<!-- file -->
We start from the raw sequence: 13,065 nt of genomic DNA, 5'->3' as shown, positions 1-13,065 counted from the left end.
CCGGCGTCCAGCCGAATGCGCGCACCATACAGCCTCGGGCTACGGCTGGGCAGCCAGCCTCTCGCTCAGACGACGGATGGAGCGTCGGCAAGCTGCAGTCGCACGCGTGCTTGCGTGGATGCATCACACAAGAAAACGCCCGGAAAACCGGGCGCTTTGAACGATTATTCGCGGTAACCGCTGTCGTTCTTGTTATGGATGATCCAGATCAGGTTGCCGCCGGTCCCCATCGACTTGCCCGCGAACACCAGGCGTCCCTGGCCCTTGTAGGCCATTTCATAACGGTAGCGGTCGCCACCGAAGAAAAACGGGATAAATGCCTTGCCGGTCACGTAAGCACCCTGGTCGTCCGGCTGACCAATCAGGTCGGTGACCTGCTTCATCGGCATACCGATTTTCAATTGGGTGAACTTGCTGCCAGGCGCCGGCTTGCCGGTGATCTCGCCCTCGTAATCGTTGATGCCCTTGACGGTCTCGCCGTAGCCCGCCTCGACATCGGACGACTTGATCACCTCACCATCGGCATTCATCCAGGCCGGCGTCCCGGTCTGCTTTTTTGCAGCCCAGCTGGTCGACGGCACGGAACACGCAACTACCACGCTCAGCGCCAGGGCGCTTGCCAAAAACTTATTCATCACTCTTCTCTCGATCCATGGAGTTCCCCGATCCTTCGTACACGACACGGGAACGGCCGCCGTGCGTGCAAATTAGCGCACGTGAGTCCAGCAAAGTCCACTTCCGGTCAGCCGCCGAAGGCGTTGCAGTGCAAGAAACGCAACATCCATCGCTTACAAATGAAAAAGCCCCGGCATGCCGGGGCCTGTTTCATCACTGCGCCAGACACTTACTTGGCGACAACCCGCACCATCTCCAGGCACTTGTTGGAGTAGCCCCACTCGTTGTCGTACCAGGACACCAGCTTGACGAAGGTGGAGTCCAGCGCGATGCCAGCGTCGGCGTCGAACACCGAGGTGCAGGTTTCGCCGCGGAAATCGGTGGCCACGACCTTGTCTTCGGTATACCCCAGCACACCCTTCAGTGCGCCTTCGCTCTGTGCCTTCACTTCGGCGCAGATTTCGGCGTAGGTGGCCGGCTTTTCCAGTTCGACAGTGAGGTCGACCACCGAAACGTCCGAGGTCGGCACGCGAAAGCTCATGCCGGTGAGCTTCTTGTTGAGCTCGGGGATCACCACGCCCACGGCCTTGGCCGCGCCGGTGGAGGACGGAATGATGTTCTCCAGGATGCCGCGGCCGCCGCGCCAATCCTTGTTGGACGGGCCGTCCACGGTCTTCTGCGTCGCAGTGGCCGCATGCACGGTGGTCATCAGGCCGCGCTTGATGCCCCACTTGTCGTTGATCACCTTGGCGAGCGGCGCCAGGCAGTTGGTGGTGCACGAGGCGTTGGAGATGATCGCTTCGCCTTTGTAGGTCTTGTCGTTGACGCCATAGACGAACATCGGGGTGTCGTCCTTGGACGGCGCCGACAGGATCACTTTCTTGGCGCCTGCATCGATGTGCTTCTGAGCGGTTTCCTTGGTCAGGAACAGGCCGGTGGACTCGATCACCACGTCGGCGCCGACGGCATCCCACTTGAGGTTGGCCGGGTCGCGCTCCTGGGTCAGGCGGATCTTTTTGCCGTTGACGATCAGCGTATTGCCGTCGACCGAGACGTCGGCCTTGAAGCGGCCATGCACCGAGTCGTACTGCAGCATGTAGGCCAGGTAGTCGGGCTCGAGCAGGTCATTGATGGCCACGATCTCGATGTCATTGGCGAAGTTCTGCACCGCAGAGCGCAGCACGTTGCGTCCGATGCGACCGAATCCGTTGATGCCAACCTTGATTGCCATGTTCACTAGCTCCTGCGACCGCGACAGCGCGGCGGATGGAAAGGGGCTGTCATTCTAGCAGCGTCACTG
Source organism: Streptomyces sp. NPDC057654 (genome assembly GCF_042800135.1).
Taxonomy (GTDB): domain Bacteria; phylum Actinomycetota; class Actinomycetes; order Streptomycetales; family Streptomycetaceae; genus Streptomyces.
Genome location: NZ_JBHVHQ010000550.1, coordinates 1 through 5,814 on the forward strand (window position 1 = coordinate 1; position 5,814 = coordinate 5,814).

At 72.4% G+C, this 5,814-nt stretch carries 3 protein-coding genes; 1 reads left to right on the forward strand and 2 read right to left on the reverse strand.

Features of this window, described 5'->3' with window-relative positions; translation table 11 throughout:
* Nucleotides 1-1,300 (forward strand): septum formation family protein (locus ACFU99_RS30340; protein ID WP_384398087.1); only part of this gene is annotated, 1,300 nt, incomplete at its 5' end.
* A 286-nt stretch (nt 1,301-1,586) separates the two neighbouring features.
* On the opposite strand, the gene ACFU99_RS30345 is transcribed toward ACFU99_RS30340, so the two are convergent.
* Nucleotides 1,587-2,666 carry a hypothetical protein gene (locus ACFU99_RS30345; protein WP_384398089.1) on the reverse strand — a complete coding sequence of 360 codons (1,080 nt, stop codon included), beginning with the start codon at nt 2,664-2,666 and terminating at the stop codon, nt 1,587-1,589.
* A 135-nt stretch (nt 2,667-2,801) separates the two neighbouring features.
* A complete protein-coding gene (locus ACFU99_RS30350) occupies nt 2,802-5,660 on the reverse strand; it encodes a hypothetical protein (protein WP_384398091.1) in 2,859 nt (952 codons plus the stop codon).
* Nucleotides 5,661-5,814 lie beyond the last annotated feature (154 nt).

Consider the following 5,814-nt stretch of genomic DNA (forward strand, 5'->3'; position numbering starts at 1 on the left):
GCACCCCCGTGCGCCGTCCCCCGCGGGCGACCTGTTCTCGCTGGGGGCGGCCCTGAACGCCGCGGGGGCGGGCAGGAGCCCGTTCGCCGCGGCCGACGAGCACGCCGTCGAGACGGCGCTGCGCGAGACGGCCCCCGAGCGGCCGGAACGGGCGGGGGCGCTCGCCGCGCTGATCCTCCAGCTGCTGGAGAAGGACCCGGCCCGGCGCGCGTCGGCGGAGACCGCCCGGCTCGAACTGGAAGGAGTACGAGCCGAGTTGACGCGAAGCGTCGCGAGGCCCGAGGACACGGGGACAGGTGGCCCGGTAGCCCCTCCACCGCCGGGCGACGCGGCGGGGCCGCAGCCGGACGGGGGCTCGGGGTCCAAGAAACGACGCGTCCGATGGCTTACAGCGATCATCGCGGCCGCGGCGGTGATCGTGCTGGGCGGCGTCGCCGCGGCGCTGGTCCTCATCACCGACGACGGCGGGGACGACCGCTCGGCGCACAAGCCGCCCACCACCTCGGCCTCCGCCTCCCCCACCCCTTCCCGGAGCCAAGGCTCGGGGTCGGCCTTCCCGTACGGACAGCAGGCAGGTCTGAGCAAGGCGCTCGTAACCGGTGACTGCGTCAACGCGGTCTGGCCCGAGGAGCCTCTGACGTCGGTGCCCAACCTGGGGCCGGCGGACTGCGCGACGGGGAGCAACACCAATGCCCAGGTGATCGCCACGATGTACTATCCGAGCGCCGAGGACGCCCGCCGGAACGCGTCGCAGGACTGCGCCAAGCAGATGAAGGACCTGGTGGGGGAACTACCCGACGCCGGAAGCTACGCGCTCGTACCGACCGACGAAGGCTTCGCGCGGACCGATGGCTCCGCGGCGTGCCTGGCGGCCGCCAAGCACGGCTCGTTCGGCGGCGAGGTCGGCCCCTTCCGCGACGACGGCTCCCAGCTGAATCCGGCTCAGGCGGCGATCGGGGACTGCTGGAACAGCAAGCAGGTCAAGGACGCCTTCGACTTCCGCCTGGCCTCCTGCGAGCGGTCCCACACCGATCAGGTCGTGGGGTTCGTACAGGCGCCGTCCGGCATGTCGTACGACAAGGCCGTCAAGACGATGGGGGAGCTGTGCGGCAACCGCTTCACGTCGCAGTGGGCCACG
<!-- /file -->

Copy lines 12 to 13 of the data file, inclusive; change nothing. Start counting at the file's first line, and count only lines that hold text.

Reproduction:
* A 135-nt stretch (nt 2,667-2,801) separates the two neighbouring features.
* A complete protein-coding gene (locus ACFU99_RS30350) occupies nt 2,802-5,660 on the reverse strand; it encodes a hypothetical protein (protein WP_384398091.1) in 2,859 nt (952 codons plus the stop codon).